Network: The royal hunt of the Sun

The journey towards programs that will run on a variety of computer types - the promise of the Java language - has been diverted through a legal battle between Sun and Microsoft. Ian Grayson looks at Sun's campaign to reassure current and prospective users that Java will remain true to its word.

Like a protective parent guarding its offspring, Sun Microsystems has launched a world-wide campaign to counter what it sees as a significant threat to its Java programming language.

The campaign comprises a branding programme, a "how to" guide for businesses keen to try Java, and the establishment of a network of design centres around the world that will help companies create computer systems using the language.

When Sun launched Java little more than two years ago, it heralded it as a technological breakthrough that would enable the development of software programmes that could run on any type of computer platform. For example, a programme written in Java could be run on a personal computer, a Macintosh, a Unix system or any other type of computer without alteration. Prior to Java, such cross-platform moves would have required the programme to be extensively rewritten.

This idea captured the IT world's imagination to the extent that there are now almost 700,000 programmers using the language and more than 800 books to tell them how to do it.

However the journey towards this platform-independent Utopia has run into trouble. According to Sun, rival software company Microsoft has made alterations to the Java code to make it more compatible with its Windows operating system. Microsoft disagrees and the matter is now the subject of a legal battle between the two companies.

One of the primary objectives of Sun's campaign is to counter this move by Microsoft by reassuring current and prospective users that Java will remain platform independent.

In Berlin last week, Sun's chief executive officer, Scott McNealy, told a 5,000-strong gathering of computer programmers, Java users and prospective customers that Java would remain true to its original concept.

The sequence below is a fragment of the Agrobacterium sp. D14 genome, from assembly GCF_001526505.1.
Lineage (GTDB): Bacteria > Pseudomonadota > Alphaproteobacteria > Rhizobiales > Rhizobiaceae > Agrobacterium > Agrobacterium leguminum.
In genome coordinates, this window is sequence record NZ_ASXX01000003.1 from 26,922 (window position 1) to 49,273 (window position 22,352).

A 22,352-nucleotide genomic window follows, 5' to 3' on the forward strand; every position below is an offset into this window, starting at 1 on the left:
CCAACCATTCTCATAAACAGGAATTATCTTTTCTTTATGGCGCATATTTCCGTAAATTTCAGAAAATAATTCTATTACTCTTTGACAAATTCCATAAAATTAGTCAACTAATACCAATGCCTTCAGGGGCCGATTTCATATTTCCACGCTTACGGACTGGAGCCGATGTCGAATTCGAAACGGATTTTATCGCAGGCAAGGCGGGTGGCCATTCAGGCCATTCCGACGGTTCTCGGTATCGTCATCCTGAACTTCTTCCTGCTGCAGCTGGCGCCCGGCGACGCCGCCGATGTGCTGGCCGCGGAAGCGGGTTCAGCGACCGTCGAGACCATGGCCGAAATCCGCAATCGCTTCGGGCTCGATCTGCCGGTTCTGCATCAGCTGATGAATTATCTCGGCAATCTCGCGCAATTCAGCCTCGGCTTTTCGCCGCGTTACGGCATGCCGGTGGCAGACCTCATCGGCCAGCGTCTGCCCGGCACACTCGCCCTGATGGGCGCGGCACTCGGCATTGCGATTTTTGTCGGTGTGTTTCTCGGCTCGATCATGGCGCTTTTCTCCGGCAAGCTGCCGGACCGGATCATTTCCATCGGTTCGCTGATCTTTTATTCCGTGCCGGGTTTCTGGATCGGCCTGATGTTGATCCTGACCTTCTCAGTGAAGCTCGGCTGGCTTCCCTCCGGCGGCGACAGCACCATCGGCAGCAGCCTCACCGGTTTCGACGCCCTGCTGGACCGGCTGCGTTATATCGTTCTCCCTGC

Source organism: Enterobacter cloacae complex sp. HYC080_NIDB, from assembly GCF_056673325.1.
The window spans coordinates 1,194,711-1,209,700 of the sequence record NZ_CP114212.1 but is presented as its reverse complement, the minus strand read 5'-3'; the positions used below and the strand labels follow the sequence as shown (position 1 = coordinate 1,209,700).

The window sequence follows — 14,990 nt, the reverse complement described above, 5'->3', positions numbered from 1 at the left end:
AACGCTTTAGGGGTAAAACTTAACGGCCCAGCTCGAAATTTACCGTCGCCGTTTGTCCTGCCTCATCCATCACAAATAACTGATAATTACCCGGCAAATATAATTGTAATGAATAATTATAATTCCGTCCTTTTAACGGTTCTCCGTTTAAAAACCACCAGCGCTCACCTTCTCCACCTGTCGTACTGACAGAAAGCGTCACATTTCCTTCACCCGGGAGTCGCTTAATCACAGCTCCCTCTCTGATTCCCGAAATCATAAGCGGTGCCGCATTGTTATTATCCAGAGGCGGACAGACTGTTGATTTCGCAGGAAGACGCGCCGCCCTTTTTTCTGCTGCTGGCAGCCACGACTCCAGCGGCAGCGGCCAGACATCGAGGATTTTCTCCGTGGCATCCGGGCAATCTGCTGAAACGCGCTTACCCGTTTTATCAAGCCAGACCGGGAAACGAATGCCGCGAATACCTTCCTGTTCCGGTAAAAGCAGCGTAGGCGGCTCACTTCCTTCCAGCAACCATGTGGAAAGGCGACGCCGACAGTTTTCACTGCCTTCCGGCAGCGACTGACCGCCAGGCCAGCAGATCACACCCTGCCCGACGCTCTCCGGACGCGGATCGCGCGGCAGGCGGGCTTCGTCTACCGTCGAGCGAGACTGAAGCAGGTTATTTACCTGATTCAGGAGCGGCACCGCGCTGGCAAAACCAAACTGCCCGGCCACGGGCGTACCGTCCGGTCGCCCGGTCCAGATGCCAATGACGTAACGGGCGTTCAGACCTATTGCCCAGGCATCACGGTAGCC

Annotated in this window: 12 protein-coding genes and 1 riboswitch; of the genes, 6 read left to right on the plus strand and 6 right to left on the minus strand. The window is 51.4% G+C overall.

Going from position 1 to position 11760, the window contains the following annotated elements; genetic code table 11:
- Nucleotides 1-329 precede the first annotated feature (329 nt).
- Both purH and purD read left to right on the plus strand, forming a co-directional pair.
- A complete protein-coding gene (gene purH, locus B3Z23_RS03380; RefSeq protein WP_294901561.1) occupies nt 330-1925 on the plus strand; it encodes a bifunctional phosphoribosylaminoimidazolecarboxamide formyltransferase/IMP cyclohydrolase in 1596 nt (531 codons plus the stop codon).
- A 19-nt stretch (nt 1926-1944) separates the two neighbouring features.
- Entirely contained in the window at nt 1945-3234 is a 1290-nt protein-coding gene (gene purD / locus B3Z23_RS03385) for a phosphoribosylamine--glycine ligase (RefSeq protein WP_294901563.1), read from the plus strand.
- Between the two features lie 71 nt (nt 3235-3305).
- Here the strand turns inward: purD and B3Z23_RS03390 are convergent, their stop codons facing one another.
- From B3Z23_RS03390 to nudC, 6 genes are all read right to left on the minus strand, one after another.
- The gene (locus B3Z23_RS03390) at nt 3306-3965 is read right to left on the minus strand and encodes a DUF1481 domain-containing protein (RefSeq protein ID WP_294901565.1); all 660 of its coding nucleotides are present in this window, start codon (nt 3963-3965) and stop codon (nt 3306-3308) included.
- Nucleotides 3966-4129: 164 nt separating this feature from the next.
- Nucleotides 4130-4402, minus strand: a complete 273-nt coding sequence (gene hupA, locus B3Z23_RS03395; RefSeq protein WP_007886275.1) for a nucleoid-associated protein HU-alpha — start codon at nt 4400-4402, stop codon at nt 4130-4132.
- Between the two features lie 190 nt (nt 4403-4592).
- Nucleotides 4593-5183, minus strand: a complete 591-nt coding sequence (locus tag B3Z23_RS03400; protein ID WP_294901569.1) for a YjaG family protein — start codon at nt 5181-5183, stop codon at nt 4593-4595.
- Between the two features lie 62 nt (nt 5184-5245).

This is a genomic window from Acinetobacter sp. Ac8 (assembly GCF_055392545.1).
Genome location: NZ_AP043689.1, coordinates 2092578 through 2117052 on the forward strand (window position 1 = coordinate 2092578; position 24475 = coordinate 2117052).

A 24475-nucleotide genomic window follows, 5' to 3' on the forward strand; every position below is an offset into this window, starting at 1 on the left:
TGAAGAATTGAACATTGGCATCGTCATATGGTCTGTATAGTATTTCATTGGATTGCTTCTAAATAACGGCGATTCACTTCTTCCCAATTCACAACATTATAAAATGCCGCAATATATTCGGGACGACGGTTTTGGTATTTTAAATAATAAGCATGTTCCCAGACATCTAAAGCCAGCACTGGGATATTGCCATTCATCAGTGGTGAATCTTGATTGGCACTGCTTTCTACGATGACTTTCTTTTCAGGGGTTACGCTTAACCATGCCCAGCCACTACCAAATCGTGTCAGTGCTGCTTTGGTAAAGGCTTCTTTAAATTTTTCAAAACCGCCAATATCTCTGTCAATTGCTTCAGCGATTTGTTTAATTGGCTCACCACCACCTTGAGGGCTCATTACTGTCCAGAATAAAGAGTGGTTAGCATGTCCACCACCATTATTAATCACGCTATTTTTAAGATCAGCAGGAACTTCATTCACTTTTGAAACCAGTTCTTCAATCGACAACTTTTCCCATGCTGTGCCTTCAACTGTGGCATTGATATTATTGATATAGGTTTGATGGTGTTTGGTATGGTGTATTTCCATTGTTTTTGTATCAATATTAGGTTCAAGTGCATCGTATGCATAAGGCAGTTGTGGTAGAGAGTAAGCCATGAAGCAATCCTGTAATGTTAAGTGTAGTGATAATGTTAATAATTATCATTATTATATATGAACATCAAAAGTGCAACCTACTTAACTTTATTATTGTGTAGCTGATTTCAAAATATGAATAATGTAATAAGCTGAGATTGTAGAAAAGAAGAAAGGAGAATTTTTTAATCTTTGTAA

"The future of Java is secure," he said. "We are just concerned that people are going to wait for this court battle to be over before they get involved - that would be a great shame."

McNealy outlined Sun's new "100% Pure Java" programme, a branding initiative designed to ensure programmes conform with the language's strict rules. A new certification centre is being established in Europe that will provide a programme testing service to ensure compliance. Those programmes that pass will be allowed to carry the 100% Pure Java brand.

The European centre, to be based in the Netherlands, will be operated by Telefication BV, a hardware, software and telecommunications equipment testing company.

"Having accents in a spoken language is fine as people can still understand one another," McNealy said. "But you can't have them in computing. If you change the structure of the language even slightly it won't work." While ensuring that programmes comply with the rules of Java is the main reason for the campaign, it also provides Sun with a way of distancing itself from Microsoft's Java activities.

"What it comes down to is the fact that Microsoft has decided that it doesn't want to be compatible," he said. "It must feel that its customers do not want platform independence."

In an effort to maintain the Java momentum despite this very public battle with Microsoft, Sun also announced the establishment of a world-wide network of 200 Java Centres. The majority of centres will be owned and operated by Sun while others will be run in conjunction with partners such as service firms EDS and Cap Gemini.

Designed to meet what Sun claims is a growing demand from companies, the centres will offer access to Java experts who can offer advice on how the technology can be used. Advice will vary from simple explanations of the technology to design of new systems. The centres complement Sun's "Road to Java" programme, also outlined at the Berlin event. This programme sets out the steps companies should follow if they wish to begin using Java on their computer systems.

Sun is also practising what it preaches. The company is in the process of rolling out Java-based software applications throughout its operation.

"A year ago we put a stake in the ground and said that all computer clients in our company would be deployed with a Java browser," said McNealy. "We are now about half-way there and moving forward all the time."

Eventually all of Sun's 23,000 employees will use desktop devices running Java-based software. The company's 300 internal applications are being rewritten using the language.

As well as software, Sun has plans in the hardware arena. Its JavaStation network computer launched earlier this year will be improved with the release of a new model in early 1998.